6. (C) At the GODJ's request, ICRC had asked the United
Nations High Commissioner for Refugees (UNHCR) to accept the
defectors/deserters. Acting UNHCR Representative, Abdulahi
Ould el Ba, reportedly informed the ICRC that the Eritrean
deserter/defectors were not a priority. However, UNCHR
Representative Ann Encontre, who returned to Djibouti August
23 after taking leave since July, subsequently refuted Ould
el Ba's statement, saying this situation was her top
priority. While reiterating security concerns about
accepting the Eritrean deserters/defectors (ref A), she said
she was willing to interview the deserters/defectors and

DJIBOUTI 00000685 002 OF 002


planned to work with ICRC and the GODJ.



7. (C) NOTE. In a separate meeting with Conoff on August 20,
acting UNHCR representative Ould el Ba reported that there
were 36 Eritrean deserters/defectors in GODJ custody, housed
at Megash Camp--a former UNHCR transit camp near Holhol (in
Djibouti's southeastern Ali Sabieh Region). Ould el Ba said
UNHCR had not/not yet accepted these 36 Eritrean
deserter/defectors for resettlement, stating that UNHCR
suspected that the GODJ may seek to add
non-deserter/defectors to this group. END NOTE.



8. (C) The exact number of Djiboutian troops who were
casualties or MIA, as a result of June 10-11 fighting, is
unknown. Initial reports suggested 22 Djiboutian MIA, but
authorities subsequently recovered the bodies of several
Djiboutian troops. Embassy SAO reports that the Djiboutian
military requested 30 body bags from the U.S. military,
following the June skirmish, suggesting at least that number
of KIA. State-run Djiboutian media have highlighted
President Guelleh and GODJ officials building new homes for
the families of Djiboutian troops killed June 10-11;
state-run media said homes were being built for 44 families.



9. (U) BIO-DATA: Barkad is a native Djiboutian who has been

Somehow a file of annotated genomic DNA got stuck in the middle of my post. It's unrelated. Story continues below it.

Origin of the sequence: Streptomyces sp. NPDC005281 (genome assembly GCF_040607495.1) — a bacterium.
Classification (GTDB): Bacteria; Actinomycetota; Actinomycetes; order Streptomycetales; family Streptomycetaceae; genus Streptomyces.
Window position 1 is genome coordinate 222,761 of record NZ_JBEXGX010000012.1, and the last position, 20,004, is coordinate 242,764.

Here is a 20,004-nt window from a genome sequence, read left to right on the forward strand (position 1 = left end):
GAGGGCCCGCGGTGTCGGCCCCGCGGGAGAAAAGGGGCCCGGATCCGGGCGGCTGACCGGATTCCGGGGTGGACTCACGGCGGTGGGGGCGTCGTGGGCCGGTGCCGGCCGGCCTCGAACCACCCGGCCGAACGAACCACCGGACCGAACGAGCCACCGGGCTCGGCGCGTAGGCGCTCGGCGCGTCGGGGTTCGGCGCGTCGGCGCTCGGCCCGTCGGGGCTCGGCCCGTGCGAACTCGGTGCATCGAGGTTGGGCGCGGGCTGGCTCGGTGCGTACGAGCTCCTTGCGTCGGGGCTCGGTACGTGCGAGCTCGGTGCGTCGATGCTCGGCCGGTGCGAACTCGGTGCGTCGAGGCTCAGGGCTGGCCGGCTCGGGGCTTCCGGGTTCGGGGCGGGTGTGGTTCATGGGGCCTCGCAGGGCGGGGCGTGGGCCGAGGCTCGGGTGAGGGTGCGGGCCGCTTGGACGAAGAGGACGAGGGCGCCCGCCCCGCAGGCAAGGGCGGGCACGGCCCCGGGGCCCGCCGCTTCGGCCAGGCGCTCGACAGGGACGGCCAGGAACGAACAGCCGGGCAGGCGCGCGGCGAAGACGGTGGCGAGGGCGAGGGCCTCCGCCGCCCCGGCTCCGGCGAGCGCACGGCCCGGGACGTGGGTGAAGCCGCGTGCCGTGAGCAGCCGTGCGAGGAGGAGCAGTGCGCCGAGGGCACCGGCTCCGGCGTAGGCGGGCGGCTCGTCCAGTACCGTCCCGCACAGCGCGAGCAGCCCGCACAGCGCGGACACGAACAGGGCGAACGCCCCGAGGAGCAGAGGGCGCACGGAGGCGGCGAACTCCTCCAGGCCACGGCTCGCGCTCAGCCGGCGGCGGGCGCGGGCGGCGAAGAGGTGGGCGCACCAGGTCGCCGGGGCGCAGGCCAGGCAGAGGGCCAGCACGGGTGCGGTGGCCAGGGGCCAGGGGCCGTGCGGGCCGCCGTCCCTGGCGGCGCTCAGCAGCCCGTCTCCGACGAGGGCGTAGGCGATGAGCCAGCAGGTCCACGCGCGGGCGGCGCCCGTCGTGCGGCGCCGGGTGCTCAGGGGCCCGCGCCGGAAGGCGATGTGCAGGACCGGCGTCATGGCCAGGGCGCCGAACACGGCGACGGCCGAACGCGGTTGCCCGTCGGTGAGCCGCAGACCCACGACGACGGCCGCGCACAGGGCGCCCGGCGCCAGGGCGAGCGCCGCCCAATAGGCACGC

the sole ICRC officer in Djibouti since 1993. Although he
has an office in Djibouti, he spends most of his time at the
ICRC regional office in Nairobi. ICRC plans to reassign
Barkad in 2009, when he will be replaced as regional director
by Christophe Luedi. Fred Green, a Swiss national, will
replace current deputy director Ouivier Duboic on September


1. Barkad expects ICRC's new regional leadership to visit
Djibouti in October.



10. (C) COMMENT: Eritrean troops began voluntarily
surrendering their arms and defecting or deserting to
Djibouti in April 2008, prior to the outbreak of hostilities
at Ras Doumeira on June 11. Since April, Post has raised its
concerns with senior GODJ principals that the GODJ should
seek to transfer Eritrean defector/deserters to international
control (i.e., to either the ICRC or to UNHCR for
resettlement), rather than have them remain in Djiboutian
custody. Ambassador raised this issue specifically with
National Security Advisor Hassan Said Khaireh. Indeed, the
June 11 firefight was prompted by Eritrean troops firing on
their own comrades deserting to Djibouti. Post believes that
GODJ officials recognize that returning Eritrean
deserter/defectors to Eritrea would imperil their personal
safety. However, the ICRC's report that up to 19 Djiboutian
troops are missing, raises speculation that the GODJ may seek
to hold the 19 Eritrean POWs as a potential bargaining chip,
in the event an exchange is sought. As the approximately
4,000-person Djiboutian army has a total of only 4 general
officers, the missing Djiboutian colonel is likely a key
military leader, as he would be one of the Djiboutian
military's most senior officers. END COMMENT.
WONG